Accomplishing, learning and creating, are just a way of saying to life, I’m still here. It’s why we do everything. As we wander on our path, at every turn, we want to be able to shout at the universe, “I’m still here."

And I suppose, when I think about it from that perspective, my greatest fear is to still be here, but not be able to shout about it.

Even writing those words is terrifying.

So, what is the point of all of this? Why am I talking about my greatest fear?

Because I’m not alone. This isn’t one of those us and them concepts. You have fears of your own and whether you want to admit it or not, your fears - different though they may be - have you tied up in just the same kind of knots. We all do. It’s part of being human.

What to do? What to do?

There’s all sorts of inspirational quotes that you can find that talk about conquering or overcoming your fears. They all seem a little dangerously cliché to me.

So here’s my advice: Leave your fears alone. Don’t try to conquer them. Don’t overcome them. Because I’m pretty sure that whoever is selling that particular brand of Hallmark-card crap has never actually lived it. It’s a faux-inspirational wrapper around judging someone else’s fears, translating the words your fears aren’t valid, get over it into some pithy saying on a motivational poster.

I don’t know about you, but my fears are valid. Conquering or overcoming them isn’t going to happen.

Want some more advice? Acknowledge your fears for what they are - a potential future that you don’t want. Use those fears to lower the probability of that future happening and then do your very best to ignore them.

Seriously. Ignore them.

You’re not going to be perfect about it - Lord knows I’m not. But the day that I decided to stop trying to overcome my fears, the day I acknowledged that what I was afraid of was just a potential future that I didn’t like, I gained a whole lot of perspective. I stopped beating myself up for not conquering my fear.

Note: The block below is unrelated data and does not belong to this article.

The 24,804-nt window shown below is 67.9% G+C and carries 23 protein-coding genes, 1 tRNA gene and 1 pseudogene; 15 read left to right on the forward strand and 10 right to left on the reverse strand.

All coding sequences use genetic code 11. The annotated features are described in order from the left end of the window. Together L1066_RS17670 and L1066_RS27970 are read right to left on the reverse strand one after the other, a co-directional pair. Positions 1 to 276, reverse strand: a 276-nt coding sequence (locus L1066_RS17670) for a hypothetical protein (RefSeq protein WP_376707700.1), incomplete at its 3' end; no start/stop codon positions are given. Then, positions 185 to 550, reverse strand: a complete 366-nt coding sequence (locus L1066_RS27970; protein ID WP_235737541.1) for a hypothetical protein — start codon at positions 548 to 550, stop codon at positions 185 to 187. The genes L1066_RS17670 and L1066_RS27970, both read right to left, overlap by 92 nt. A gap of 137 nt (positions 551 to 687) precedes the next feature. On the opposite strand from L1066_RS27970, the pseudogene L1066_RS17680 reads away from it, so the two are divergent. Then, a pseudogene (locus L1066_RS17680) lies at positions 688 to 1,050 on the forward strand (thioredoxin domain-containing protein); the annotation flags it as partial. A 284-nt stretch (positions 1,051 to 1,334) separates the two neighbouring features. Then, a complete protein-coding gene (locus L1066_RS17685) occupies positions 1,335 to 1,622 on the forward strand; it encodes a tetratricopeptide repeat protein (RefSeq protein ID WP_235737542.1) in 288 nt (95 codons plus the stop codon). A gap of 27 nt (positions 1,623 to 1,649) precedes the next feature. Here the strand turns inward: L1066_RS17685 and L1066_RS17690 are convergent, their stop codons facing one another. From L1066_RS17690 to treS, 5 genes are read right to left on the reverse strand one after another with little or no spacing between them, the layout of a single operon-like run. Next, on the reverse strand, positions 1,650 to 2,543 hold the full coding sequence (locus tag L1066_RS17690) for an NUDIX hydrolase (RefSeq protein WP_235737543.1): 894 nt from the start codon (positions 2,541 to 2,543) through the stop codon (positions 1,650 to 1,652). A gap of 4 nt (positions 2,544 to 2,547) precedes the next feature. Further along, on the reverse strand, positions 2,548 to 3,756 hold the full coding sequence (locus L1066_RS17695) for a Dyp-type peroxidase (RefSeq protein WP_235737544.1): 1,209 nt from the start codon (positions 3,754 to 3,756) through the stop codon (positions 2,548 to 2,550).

Do I still worry?

Hell yes.

I’m worrying about a potential future. I don’t need to overcome that - it’s a perfectly reasonable thing to do.

I worry a bit about that potential future, and then I refocus myself on that very special word: potential.

What I worry about may happen. It may not. I’ll do what I can to control the probabilities around that potential, but then I’m done. I’ll ignore it as best as I can, and move on.

Divorced from the damaging idea that fears are to be conquered or overcome, those fears become guidelines for making choices about the direction of your life. I’ll do what I can to make that future be what I want. Beyond that, I’m not in control.

Now this isn’t to say that fears and anxiety can’t become a problem. They absolutely can. Fears and anxiety can become crippling - and if you’re at that point in your life, please seek professional help.

For the rest of us, maybe dispensing with this notion of conquering our fears and, instead, trying to live with, use, and (for the most part) ignore our fears is the way to go. Maybe then we can see our fears as a useful means for moving our lives in a direction we want to go.

And, dear universe, for now (at least): I’m still here.

Tom Liston
Owner, Principal Consultant
Bad Wolf Security, LLC
Twitter: @tliston
March 11, 2021